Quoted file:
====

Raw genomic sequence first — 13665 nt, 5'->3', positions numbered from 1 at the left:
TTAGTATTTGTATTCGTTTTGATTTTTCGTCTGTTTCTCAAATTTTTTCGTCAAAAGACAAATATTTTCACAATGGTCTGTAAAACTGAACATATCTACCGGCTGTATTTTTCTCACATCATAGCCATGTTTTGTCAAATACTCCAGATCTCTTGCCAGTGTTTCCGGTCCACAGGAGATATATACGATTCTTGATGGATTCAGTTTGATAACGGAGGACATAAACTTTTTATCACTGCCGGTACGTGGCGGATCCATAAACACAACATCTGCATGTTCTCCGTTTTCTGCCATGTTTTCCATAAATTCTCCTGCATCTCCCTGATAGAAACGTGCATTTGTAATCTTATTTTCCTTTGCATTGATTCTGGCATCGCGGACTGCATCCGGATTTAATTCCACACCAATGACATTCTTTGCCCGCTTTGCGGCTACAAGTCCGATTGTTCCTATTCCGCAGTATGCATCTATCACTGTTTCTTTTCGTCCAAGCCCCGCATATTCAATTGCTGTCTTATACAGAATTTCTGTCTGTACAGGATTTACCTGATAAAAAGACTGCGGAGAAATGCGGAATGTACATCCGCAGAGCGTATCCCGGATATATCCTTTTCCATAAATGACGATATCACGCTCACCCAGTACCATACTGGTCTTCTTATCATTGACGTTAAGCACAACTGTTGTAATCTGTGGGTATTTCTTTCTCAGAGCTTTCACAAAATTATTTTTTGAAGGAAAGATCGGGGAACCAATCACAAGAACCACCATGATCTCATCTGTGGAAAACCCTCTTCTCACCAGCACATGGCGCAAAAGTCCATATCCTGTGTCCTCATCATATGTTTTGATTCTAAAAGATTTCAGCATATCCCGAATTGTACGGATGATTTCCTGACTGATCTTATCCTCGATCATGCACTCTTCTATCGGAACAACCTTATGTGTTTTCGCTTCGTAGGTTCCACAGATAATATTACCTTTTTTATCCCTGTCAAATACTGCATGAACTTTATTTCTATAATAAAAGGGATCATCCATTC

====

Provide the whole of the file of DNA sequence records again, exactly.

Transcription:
Raw genomic sequence first — 13665 nt, 5'->3', positions numbered from 1 at the left:
TTAGTATTTGTATTCGTTTTGATTTTTCGTCTGTTTCTCAAATTTTTTCGTCAAAAGACAAATATTTTCACAATGGTCTGTAAAACTGAACATATCTACCGGCTGTATTTTTCTCACATCATAGCCATGTTTTGTCAAATACTCCAGATCTCTTGCCAGTGTTTCCGGTCCACAGGAGATATATACGATTCTTGATGGATTCAGTTTGATAACGGAGGACATAAACTTTTTATCACTGCCGGTACGTGGCGGATCCATAAACACAACATCTGCATGTTCTCCGTTTTCTGCCATGTTTTCCATAAATTCTCCTGCATCTCCCTGATAGAAACGTGCATTTGTAATCTTATTTTCCTTTGCATTGATTCTGGCATCGCGGACTGCATCCGGATTTAATTCCACACCAATGACATTCTTTGCCCGCTTTGCGGCTACAAGTCCGATTGTTCCTATTCCGCAGTATGCATCTATCACTGTTTCTTTTCGTCCAAGCCCCGCATATTCAATTGCTGTCTTATACAGAATTTCTGTCTGTACAGGATTTACCTGATAAAAAGACTGCGGAGAAATGCGGAATGTACATCCGCAGAGCGTATCCCGGATATATCCTTTTCCATAAATGACGATATCACGCTCACCCAGTACCATACTGGTCTTCTTATCATTGACGTTAAGCACAACTGTTGTAATCTGTGGGTATTTCTTTCTCAGAGCTTTCACAAAATTATTTTTTGAAGGAAAGATCGGGGAACCAATCACAAGAACCACCATGATCTCATCTGTGGAAAACCCTCTTCTCACCAGCACATGGCGCAAAAGTCCATATCCTGTGTCCTCATCATATGTTTTGATTCTAAAAGATTTCAGCATATCCCGAATTGTACGGATGATTTCCTGACTGATCTTATCCTCGATCATGCACTCTTCTATCGGAACAACCTTATGTGTTTTCGCTTCGTAGGTTCCACAGATAATATTACCTTTTTTATCCCTGTCAAATACTGCATGAACTTTATTTCTATAATAAAAGGGATCATCCATTC